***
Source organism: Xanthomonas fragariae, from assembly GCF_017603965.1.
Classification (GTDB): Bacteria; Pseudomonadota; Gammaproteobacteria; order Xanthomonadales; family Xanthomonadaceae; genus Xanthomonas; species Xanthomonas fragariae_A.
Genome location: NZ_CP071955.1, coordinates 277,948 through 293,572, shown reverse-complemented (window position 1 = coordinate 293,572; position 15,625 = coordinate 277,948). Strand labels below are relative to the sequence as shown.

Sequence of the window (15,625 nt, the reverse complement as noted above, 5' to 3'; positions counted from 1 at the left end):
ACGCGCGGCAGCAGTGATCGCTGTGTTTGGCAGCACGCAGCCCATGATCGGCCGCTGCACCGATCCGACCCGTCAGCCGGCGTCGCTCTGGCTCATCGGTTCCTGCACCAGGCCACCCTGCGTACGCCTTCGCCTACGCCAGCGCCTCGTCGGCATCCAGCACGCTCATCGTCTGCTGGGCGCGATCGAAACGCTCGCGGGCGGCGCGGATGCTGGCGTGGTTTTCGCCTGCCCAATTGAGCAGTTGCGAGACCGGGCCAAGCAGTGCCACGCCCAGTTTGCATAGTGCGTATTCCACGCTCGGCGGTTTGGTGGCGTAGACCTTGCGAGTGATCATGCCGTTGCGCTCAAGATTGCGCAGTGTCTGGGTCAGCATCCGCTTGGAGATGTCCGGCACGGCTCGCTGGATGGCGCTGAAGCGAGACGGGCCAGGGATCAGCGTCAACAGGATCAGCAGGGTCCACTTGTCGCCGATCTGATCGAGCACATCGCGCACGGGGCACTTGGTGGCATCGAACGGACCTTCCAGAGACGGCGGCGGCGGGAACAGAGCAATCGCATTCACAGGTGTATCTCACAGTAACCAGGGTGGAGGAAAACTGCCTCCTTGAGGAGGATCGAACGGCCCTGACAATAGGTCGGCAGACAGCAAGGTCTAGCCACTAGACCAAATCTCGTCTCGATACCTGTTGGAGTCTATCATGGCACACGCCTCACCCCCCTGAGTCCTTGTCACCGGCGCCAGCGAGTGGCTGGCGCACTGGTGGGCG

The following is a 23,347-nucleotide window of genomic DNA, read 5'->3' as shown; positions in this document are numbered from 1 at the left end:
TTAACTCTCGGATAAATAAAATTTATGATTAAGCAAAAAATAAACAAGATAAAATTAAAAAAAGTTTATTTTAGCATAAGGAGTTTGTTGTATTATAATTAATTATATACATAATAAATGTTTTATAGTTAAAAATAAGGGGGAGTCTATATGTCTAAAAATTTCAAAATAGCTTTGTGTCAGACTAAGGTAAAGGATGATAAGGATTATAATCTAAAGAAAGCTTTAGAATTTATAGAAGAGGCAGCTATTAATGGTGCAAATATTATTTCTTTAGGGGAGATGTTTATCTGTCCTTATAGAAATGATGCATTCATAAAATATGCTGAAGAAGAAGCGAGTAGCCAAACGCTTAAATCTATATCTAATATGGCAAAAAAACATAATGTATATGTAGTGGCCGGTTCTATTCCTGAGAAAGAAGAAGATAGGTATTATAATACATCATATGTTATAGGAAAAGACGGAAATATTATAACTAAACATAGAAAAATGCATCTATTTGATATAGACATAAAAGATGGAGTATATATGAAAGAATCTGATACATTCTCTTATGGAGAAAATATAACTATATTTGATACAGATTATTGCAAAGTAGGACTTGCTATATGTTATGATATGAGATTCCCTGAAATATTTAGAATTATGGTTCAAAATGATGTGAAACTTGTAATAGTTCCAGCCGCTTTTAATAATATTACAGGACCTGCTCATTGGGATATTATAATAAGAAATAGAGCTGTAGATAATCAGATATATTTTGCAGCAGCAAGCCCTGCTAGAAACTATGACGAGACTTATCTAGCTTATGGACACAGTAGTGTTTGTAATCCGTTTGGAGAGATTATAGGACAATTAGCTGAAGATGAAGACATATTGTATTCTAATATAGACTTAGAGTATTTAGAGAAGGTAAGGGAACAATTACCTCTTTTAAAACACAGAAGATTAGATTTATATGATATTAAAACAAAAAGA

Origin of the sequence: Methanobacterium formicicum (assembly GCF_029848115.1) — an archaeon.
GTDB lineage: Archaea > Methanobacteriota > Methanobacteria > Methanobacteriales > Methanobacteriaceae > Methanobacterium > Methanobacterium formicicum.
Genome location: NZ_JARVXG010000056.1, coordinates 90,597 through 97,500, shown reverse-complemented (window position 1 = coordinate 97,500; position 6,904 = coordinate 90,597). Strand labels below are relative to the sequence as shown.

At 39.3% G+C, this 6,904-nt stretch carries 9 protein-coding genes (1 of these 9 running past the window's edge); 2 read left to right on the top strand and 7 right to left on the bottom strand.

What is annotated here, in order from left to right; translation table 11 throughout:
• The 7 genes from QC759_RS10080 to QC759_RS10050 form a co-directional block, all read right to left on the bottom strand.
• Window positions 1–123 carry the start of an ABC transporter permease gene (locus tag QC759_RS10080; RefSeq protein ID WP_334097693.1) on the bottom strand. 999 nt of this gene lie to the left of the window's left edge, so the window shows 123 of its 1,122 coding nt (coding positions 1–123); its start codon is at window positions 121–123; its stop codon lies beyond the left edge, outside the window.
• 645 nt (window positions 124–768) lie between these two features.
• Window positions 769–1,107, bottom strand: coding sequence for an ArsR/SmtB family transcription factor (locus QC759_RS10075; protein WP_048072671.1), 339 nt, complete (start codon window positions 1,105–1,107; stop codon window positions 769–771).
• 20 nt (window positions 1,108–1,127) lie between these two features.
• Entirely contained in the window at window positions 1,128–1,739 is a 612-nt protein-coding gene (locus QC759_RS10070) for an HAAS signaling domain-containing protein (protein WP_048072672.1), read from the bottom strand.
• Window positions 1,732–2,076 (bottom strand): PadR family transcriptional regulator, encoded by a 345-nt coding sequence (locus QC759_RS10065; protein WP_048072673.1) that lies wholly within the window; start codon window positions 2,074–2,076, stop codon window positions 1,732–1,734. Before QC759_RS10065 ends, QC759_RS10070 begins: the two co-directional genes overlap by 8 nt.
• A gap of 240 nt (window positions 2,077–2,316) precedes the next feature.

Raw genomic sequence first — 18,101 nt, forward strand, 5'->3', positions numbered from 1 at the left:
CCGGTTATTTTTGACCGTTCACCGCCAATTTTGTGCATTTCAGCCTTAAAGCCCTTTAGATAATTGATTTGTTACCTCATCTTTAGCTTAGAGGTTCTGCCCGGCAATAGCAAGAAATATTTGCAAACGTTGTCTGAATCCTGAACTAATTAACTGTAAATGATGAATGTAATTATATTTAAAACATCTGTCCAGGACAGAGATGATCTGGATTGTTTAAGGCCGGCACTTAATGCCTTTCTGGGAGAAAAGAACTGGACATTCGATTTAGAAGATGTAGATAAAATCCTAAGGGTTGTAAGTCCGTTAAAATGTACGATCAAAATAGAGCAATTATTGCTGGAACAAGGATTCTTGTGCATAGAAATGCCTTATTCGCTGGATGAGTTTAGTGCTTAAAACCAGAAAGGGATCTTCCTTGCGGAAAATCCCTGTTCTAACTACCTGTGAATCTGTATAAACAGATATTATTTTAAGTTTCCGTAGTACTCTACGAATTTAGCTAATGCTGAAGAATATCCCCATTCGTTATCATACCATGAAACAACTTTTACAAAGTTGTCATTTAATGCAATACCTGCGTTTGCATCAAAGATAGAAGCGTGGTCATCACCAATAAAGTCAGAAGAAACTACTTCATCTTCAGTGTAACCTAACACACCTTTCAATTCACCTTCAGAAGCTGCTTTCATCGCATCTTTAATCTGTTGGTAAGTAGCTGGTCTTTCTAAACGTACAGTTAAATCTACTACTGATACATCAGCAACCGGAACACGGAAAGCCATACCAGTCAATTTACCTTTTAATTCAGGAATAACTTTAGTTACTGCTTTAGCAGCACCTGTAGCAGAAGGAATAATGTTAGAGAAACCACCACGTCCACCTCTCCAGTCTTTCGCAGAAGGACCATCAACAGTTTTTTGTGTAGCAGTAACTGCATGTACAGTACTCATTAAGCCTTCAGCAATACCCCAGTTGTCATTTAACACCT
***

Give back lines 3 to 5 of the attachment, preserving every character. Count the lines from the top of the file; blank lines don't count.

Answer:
Genome location: NZ_CP071955.1, coordinates 277,948 through 293,572, shown reverse-complemented (window position 1 = coordinate 293,572; position 15,625 = coordinate 277,948). Strand labels below are relative to the sequence as shown.

Sequence of the window (15,625 nt, the reverse complement as noted above, 5' to 3'; positions counted from 1 at the left end):
ACGCGCGGCAGCAGTGATCGCTGTGTTTGGCAGCACGCAGCCCATGATCGGCCGCTGCACCGATCCGACCCGTCAGCCGGCGTCGCTCTGGCTCATCGGTTCCTGCACCAGGCCACCCTGCGTACGCCTTCGCCTACGCCAGCGCCTCGTCGGCATCCAGCACGCTCATCGTCTGCTGGGCGCGATCGAAACGCTCGCGGGCGGCGCGGATGCTGGCGTGGTTTTCGCCTGCCCAATTGAGCAGTTGCGAGACCGGGCCAAGCAGTGCCACGCCCAGTTTGCATAGTGCGTATTCCACGCTCGGCGGTTTGGTGGCGTAGACCTTGCGAGTGATCATGCCGTTGCGCTCAAGATTGCGCAGTGTCTGGGTCAGCATCCGCTTGGAGATGTCCGGCACGGCTCGCTGGATGGCGCTGAAGCGAGACGGGCCAGGGATCAGCGTCAACAGGATCAGCAGGGTCCACTTGTCGCCGATCTGATCGAGCACATCGCGCACGGGGCACTTGGTGGCATCGAACGGACCTTCCAGAGACGGCGGCGGCGGGAACAGAGCAATCGCATTCACAGGTGTATCTCACAGTAACCAGGGTGGAGGAAAACTGCCTCCTTGAGGAGGATCGAACGGCCCTGACAATAGGTCGGCAGACAGCAAGGTCTAGCCACTAGACCAAATCTCGTCTCGATACCTGTTGGAGTCTATCATGGCACACGCCTCACCCCCCTGAGTCCTTGTCACCGGCGCCAGCGAGTGGCTGGCGCACTGGTGGGCG